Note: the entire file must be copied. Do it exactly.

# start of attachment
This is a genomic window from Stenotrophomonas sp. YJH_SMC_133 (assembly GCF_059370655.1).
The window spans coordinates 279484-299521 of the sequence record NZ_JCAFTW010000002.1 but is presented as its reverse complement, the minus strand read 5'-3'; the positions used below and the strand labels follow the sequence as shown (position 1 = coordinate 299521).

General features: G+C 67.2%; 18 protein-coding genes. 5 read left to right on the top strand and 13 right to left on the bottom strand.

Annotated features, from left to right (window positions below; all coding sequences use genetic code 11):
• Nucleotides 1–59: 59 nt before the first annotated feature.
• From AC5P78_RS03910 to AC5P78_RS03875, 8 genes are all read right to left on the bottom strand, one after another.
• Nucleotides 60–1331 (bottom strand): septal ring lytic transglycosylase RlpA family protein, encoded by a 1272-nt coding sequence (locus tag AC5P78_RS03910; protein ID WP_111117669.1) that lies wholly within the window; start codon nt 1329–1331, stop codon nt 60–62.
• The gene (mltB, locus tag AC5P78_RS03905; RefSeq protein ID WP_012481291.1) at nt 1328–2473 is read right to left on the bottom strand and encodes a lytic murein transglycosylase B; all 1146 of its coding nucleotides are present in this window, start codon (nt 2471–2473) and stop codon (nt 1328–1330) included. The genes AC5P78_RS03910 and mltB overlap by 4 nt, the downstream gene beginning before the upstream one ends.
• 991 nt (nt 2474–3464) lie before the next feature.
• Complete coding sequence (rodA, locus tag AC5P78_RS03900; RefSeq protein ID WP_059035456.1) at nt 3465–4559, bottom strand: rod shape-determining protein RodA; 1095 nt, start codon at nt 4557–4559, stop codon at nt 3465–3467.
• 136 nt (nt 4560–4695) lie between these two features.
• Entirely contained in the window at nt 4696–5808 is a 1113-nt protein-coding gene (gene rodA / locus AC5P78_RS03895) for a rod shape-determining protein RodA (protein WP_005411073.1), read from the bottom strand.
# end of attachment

This is a genomic window from Stenotrophomonas sp. YJH_SMC_133 (assembly GCF_059370655.1).
The window spans coordinates 279484-299521 of the sequence record NZ_JCAFTW010000002.1 but is presented as its reverse complement, the minus strand read 5'-3'; the positions used below and the strand labels follow the sequence as shown (position 1 = coordinate 299521).

General features: G+C 67.2%; 18 protein-coding genes. 5 read left to right on the top strand and 13 right to left on the bottom strand.

Annotated features, from left to right (window positions below; all coding sequences use genetic code 11):
• Nucleotides 1–59: 59 nt before the first annotated feature.
• From AC5P78_RS03910 to AC5P78_RS03875, 8 genes are all read right to left on the bottom strand, one after another.
• Nucleotides 60–1331 (bottom strand): septal ring lytic transglycosylase RlpA family protein, encoded by a 1272-nt coding sequence (locus tag AC5P78_RS03910; protein ID WP_111117669.1) that lies wholly within the window; start codon nt 1329–1331, stop codon nt 60–62.
• The gene (mltB, locus tag AC5P78_RS03905; RefSeq protein ID WP_012481291.1) at nt 1328–2473 is read right to left on the bottom strand and encodes a lytic murein transglycosylase B; all 1146 of its coding nucleotides are present in this window, start codon (nt 2471–2473) and stop codon (nt 1328–1330) included. The genes AC5P78_RS03910 and mltB overlap by 4 nt, the downstream gene beginning before the upstream one ends.
• 991 nt (nt 2474–3464) lie before the next feature.
• Complete coding sequence (rodA, locus tag AC5P78_RS03900; RefSeq protein ID WP_059035456.1) at nt 3465–4559, bottom strand: rod shape-determining protein RodA; 1095 nt, start codon at nt 4557–4559, stop codon at nt 3465–3467.
• 136 nt (nt 4560–4695) lie between these two features.
• Entirely contained in the window at nt 4696–5808 is a 1113-nt protein-coding gene (gene rodA / locus AC5P78_RS03895) for a rod shape-determining protein RodA (protein WP_005411073.1), read from the bottom strand.